Ezra Klein lays out the numbers from a recent economic mobility study performed by the Center for American Progress.
The Center for American Progress just released a comprehensive study of economic mobility and income volatility. And, according to its data, Andy’s right about the American lack of fatalism, the belief in opportunity and mobility. When asked if people get rewarded for their effort, 61 percent of Americans agreed, versus 49 percent of Canadians, 33 percent of the British, and 23 percent of the French (weirdly, the Philippines win this one, with 63 percent agreeing). But of all these societies (save the Philippines), America is one of the least mobile, which is to say the least dependent on hard work rather than social station. In Denmark, the relationship between your parent’s income and yours is 15% percent or so. In Canada, it’s 19% percent. In France, it’s 41 percent. And in America, it’s 47 percent. The only country more hidebound and hierarchal is Andy’s native England (50 percent), also the country most closely approximating the American economic model.
The depressing upshot, as Klein points out, is that hard work doesn’t guarantee you’ll get ahead in America; even if you “work hard and play by the rules,” (in Clinton’s memorable formulation) there’s a good chance your children will have a hard time making what you make if you are not already wealthy. None but the most naive believe America is a meritocracy, but I still tend to be outraged personally when I’m confronted with this, usually in the form of some Ivy Leaguer getting a job through connections or plagiarizing a book and almost getting away with it. As Bourdieu goes to great lengths to explain in Distinction the upper classes develop elaborate defense mechanisms to prevent social mobility from threatening their elite status—unfair college admission practices is one strategy; high culture is another; evolving fashion is yet another. Cultural capital exists for those circumstances when the class barriers of financial capital are breaking down. Cultural capital exists so that others can be made to feel deprived, insecure, unintelligent or otherwise unworthy and undeserving. This may be the primary pleasure that high culture provides, the pleasure of watching the reactions of non-comprehending others, who you know you’ve just become superior to. Cultural capital makes hard work itself something of a joke; if you take a Veblenesque view of things, the signs of hard work are generally what become the signs of low breeding, so that the harder you work, the less likely it is that you’ll move yourself up in class. As each generation works to reproduce the society with which they are familiar, they begin with the entrenched privileges of class, passing along these barriers not consciously but as a kind of instinctual revulsion expressed at an almost sub-rational level. If you ever felt a creeping horror at being in Wal-Mart (or, the inverse, at Neiman Marcus), you know what I mean. We pass along those feelings as a way of making the social world cohere, to make it feel legible, like home. Class markers may be the primary way we orient ourselves once we are beyond the society of just our family; without those feelings of horror, unfortunately, we would probably feel even more anxious than we do when we feel outclassed or excluded.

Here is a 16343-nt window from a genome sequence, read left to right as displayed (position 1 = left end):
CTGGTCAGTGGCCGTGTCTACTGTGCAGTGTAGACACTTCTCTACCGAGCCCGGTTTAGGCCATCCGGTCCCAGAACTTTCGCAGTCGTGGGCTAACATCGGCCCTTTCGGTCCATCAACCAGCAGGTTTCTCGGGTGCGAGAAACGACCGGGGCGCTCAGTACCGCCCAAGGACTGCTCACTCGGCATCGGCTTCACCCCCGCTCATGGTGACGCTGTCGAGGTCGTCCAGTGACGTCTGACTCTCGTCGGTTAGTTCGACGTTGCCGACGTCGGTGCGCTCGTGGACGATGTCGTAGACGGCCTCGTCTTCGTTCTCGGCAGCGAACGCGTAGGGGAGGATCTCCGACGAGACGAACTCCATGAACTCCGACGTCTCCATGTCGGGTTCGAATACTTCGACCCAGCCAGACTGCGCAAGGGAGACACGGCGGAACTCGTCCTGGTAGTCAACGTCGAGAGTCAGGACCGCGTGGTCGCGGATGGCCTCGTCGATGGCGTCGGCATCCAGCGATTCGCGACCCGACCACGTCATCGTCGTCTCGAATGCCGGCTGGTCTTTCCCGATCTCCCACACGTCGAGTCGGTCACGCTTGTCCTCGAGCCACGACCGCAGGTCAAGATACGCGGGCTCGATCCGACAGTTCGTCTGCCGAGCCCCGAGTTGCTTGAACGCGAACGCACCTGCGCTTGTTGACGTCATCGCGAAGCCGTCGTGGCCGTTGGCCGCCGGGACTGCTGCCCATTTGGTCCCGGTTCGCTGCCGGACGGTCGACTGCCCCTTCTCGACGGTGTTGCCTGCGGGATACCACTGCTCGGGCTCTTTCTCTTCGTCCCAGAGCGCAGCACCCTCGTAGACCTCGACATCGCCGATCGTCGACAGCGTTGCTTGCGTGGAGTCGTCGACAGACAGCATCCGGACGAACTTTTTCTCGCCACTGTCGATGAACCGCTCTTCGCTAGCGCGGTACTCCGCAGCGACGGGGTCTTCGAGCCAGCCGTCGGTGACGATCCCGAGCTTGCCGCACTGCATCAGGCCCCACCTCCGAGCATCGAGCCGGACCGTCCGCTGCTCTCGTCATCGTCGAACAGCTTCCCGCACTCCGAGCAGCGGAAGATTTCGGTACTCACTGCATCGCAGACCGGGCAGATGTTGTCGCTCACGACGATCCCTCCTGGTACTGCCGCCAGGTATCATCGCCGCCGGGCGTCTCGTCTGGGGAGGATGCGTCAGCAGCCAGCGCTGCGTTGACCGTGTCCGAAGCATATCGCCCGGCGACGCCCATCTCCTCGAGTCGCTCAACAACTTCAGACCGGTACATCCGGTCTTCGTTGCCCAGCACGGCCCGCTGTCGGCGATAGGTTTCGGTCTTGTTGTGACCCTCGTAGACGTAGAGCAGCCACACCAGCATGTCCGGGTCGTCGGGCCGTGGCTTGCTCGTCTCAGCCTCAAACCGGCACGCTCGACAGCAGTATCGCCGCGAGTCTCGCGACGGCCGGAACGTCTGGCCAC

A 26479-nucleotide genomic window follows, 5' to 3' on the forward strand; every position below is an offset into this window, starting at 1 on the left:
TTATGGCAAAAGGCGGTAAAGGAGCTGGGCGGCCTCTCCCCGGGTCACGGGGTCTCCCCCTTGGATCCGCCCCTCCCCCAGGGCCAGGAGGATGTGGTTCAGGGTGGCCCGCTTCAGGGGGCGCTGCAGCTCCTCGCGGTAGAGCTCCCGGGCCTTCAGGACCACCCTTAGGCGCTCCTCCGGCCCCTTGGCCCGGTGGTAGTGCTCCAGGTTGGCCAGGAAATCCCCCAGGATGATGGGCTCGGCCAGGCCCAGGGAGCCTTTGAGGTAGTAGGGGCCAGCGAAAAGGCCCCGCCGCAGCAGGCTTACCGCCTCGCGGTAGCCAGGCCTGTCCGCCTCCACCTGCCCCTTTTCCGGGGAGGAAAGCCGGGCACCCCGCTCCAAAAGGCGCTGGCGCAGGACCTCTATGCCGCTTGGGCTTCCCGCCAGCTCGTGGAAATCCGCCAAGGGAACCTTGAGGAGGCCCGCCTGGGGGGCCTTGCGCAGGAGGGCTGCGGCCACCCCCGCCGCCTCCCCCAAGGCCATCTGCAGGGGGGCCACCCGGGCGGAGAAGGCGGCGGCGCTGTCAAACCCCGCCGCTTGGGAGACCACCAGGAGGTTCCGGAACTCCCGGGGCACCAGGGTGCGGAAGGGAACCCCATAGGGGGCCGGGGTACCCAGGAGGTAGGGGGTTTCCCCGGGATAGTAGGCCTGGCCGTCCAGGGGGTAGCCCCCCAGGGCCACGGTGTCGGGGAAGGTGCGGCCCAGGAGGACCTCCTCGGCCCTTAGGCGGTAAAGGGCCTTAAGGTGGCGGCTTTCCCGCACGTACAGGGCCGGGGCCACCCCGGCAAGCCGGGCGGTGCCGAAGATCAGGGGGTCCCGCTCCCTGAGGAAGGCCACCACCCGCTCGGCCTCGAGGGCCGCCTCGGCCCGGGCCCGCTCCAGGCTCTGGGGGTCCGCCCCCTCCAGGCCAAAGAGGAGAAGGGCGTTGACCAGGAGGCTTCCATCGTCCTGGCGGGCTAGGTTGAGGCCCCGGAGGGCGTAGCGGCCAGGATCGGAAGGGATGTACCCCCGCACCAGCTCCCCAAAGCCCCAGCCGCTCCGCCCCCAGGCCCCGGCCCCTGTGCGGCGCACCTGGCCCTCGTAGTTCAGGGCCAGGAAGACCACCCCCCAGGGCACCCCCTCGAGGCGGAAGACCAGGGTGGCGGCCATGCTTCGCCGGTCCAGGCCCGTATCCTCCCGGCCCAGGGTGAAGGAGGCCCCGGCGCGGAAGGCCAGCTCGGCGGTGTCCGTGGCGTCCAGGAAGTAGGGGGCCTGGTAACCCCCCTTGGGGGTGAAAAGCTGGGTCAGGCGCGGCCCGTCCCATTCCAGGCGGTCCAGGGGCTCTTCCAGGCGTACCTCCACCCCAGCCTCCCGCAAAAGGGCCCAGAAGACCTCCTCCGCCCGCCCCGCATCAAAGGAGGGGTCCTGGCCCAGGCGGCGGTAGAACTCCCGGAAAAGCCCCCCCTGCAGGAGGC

But at the same time the preponderance of cultural/social capital at play in the class structure in America is probably what makes people think they have opportunity for social mobility when they don’t—if the markers, the surfaces, the pretenses and poses seem as important as the hard currency in one’s bank account, then one can come up with all sorts of clever, economical purchases to craft the illusion of upward mobility. One can procure credit and build the upwardly mobile existence without actually having the means to support it long-term. (By the same token, one can earn more and feel like one is slipping, due to the problems of invidious comparison and the hedonist treadmill (we compare ourselves to others to gauge how well off we are, and we adapt to every new level and become discontented with it.) Considering how much consumption is bound up with class, mobility will seem to increase as consumption increases and dominates a greater portion of our lives—consumption has already replaced work as the primary mode of self-definition; in America what we own is more important than what we do, and who we are when we are shopping is perhaps more our real self than who we are when we are working. The freedom and latitude we seem to enjoy when we are shopping makes social mobility feel real, as does the simulacrum of society created in entertainment and advertisements, where surface-deep characters model an egalitarian world, where everyone’s attention is equally valued (Nielsen doesn’t care whether the TV being watched is in a trailer park or a McMansion) and everyone can fix their lives with the same kinds of magic purchase. Perhaps the highest pleasure mainstream entertainment can provide is the fantasy that such a classfree world can exist; that culture unites rather than stratifies.